GreenTown Los Altos’ Karen Janowski launched the challenge in Los Altos and Los Altos Hills in 2011.
“Last year, our GreenTown Los Altos community collectively logged a total of 8,837 green miles, saved more than 5,400 pounds of CO2 (carbon dioxide) and placed fifth out of nine participating communities,” she said. “Our goal this year is to double our miles – and our carbon savings.”
Drive Less Challenge participants can win prizes donated by local shops and services. Grand prizes are awarded for best performance in several categories. Prizes will be presented at GreenTown’s Bike, Walk, Win! Party, scheduled 6-8 p.m. May 10 – Bike to Work Day – at 359 State Street, the pop-up bicycle shop in downtown Los Altos.
Motivation not a problem
Previous winner Dr. John McBirney recently explained his motivation for participating.
“I challenged myself to give up selfish habits,” said McBirney, a Los Altos dentist. “Instead of thinking of all the reasons not to ride my bike to the office, I asked myself, what are the reasons to ride?”
He said he found plenty.
“Riding increases vitality and clears your head. It allows you to engage with people and with your environment,” said McBirney, one of 900 Peninsula residents who took part in last year’s program. “Plus, you save energy and money.”
Chris Hlavka, another 2011 winner and a member of the Los Altos Bicycle and Pedestrian Advisory Committee, said she participated last year to increase awareness of alternative modes of transportation.
“Strong participation in the Challenge encourages cities like Los Altos to improve facilities for pedestrians and cyclists,” Hlavka said.
Tom Fenstermacher, GreenTown’s overall winner a year ago, added, “The Drive Less Challenge provided the motivation I needed to change my San Francisco commute routine. I started taking Caltrain and biking to and from the station. I got 5 miles of exercise, left work at a consistent time, caught up on email and arrived home in time for family dinner. Thanks to the Challenge, I was happier and healthier.”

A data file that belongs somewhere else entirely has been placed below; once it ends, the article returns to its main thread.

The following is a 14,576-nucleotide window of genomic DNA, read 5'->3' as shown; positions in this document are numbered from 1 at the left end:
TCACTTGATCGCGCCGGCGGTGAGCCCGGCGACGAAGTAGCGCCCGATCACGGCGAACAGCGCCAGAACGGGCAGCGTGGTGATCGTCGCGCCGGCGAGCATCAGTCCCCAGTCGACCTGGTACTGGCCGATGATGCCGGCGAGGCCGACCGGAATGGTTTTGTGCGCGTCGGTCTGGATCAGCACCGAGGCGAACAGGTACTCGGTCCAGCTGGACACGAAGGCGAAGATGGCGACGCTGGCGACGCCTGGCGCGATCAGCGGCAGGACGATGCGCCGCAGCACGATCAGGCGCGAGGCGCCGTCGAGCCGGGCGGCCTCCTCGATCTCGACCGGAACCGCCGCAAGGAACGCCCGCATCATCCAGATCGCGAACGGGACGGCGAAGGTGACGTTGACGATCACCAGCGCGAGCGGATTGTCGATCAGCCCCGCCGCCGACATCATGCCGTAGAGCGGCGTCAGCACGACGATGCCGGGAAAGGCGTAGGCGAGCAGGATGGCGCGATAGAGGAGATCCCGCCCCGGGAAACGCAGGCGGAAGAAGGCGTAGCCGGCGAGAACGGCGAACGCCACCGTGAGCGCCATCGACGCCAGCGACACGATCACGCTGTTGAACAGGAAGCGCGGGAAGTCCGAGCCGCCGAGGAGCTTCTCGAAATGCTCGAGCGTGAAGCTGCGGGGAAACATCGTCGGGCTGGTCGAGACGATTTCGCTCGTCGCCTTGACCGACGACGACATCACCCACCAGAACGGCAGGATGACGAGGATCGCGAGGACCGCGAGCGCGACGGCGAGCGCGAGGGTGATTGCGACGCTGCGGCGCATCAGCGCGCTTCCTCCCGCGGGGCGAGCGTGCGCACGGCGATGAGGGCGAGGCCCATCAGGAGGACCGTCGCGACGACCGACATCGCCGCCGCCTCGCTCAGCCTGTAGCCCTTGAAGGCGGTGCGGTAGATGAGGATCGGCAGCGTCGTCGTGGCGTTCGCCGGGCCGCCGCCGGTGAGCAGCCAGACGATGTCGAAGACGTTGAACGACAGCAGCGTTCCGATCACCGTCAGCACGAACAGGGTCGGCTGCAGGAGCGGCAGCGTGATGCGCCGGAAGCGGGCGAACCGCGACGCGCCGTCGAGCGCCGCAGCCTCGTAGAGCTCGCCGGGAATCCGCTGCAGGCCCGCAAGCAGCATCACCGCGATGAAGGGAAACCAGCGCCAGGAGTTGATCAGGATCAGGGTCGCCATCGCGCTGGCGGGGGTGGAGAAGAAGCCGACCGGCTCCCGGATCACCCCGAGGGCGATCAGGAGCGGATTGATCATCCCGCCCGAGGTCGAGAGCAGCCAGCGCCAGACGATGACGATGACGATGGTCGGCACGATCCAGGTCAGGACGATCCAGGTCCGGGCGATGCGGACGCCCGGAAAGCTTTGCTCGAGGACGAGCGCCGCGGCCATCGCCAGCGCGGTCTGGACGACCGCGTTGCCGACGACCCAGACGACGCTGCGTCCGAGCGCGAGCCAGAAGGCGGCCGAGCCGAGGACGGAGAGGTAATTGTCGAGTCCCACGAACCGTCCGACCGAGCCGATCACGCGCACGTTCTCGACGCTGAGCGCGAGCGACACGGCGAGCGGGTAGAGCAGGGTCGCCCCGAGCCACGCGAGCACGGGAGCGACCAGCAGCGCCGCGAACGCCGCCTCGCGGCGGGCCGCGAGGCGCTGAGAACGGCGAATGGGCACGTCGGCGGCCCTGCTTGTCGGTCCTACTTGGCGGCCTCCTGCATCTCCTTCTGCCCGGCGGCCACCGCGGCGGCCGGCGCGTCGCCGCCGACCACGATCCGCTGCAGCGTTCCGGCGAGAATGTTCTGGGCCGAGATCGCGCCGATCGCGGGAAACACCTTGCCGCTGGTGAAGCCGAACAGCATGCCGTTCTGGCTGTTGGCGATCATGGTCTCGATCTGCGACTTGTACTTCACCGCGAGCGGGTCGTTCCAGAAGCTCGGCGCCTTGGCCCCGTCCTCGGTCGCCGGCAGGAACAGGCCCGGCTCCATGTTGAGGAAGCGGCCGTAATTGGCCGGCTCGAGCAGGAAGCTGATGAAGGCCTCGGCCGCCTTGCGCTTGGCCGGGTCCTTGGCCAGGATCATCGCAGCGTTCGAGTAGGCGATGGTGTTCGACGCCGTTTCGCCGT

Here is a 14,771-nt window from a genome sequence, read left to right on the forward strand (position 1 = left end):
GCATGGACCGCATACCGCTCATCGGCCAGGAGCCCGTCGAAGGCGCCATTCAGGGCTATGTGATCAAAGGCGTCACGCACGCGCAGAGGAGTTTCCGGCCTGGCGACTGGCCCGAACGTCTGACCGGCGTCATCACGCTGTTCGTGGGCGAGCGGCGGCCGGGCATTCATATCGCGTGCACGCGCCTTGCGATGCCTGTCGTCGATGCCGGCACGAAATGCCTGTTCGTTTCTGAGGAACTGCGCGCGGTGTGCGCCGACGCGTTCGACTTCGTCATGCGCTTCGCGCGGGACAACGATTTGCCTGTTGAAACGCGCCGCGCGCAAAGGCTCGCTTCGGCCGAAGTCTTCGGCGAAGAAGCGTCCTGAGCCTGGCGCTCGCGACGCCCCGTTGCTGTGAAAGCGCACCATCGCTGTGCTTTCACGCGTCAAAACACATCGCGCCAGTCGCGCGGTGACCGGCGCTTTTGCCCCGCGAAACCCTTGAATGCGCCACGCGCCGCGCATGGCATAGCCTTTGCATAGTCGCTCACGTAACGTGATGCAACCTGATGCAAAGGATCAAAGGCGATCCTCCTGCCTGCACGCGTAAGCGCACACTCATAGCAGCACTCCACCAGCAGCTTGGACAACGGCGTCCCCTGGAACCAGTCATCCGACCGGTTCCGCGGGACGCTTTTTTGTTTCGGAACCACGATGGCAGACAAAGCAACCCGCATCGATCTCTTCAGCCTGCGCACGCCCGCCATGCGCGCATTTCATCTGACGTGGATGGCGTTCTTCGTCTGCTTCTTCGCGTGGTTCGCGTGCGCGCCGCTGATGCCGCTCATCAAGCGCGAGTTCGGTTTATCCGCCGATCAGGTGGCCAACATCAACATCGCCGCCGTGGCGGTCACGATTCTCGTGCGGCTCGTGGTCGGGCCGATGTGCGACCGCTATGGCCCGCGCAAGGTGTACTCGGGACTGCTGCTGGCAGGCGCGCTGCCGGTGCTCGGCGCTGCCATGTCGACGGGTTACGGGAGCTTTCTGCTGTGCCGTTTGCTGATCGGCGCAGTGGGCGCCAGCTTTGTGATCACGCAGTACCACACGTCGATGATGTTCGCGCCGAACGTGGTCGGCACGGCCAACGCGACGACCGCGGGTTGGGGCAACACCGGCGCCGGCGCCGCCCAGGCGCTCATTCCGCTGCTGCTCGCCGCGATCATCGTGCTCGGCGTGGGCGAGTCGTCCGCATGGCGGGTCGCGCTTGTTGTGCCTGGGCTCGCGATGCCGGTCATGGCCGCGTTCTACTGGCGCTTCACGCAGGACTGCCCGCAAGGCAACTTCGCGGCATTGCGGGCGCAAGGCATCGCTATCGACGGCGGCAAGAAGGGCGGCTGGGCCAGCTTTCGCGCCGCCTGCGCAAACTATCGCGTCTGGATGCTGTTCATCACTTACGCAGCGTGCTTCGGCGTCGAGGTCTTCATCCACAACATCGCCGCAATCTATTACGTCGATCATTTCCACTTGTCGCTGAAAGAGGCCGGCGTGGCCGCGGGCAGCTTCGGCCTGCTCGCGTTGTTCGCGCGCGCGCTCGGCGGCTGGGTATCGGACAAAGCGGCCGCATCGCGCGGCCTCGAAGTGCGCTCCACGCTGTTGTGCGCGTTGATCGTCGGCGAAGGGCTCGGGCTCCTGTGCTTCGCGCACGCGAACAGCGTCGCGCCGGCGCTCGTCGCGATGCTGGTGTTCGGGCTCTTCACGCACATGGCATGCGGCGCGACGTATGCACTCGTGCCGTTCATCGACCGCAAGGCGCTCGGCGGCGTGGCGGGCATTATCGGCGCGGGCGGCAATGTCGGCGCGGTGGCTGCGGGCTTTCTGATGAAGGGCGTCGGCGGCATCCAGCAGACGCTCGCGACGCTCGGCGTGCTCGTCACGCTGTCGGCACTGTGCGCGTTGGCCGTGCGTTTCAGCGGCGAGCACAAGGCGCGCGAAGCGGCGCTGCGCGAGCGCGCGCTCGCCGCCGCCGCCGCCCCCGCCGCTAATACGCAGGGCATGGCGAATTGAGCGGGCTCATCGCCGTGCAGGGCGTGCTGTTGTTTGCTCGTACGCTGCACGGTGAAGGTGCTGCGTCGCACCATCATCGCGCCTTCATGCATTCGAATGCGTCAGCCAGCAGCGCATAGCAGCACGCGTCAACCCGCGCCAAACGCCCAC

Children can enter the challenge, too.
Last year Dylan Weitz, then a first-grader at Gardner Bullis School in Los Altos Hills, traveled by bike to school with his dad, Marvin, every day of the Bike Less Challenge and won in the student category for Most Miles Biked.
Los Altos Mayor Val Carpenter is taking the challenge this year and plans to walk to work downtown, rather than drive.
“Walking is a great way to get to know your neighborhood,” she said. “We live in a beautiful area with fantastic weather – get out and enjoy it.”
Los Altos Hills Mayor Rich Larsen said he believes in the health and environmental benefits of biking and is challenging himself to ride to at least one meeting per week.
Challenge benefits all
Joe Eyre, a member of the Los Altos Environmental Commission, said he plans to participate again this year.
“It makes you think about what you are doing for yourself and your community, every time you head out the door,” he said.
According to the Bay Area Air Quality Management District, motor vehicles are a major source of air pollution and greenhouse gas emissions in the Bay Area.
The Drive Less Challenge started in Menlo Park in 2009 to promote health and quality of life and to reduce solo trips in gas-powered vehicles. Each year, the program has spread to additional Peninsula communities.
To sign up for the Drive Less Challenge, visit drivelesschallenge.com.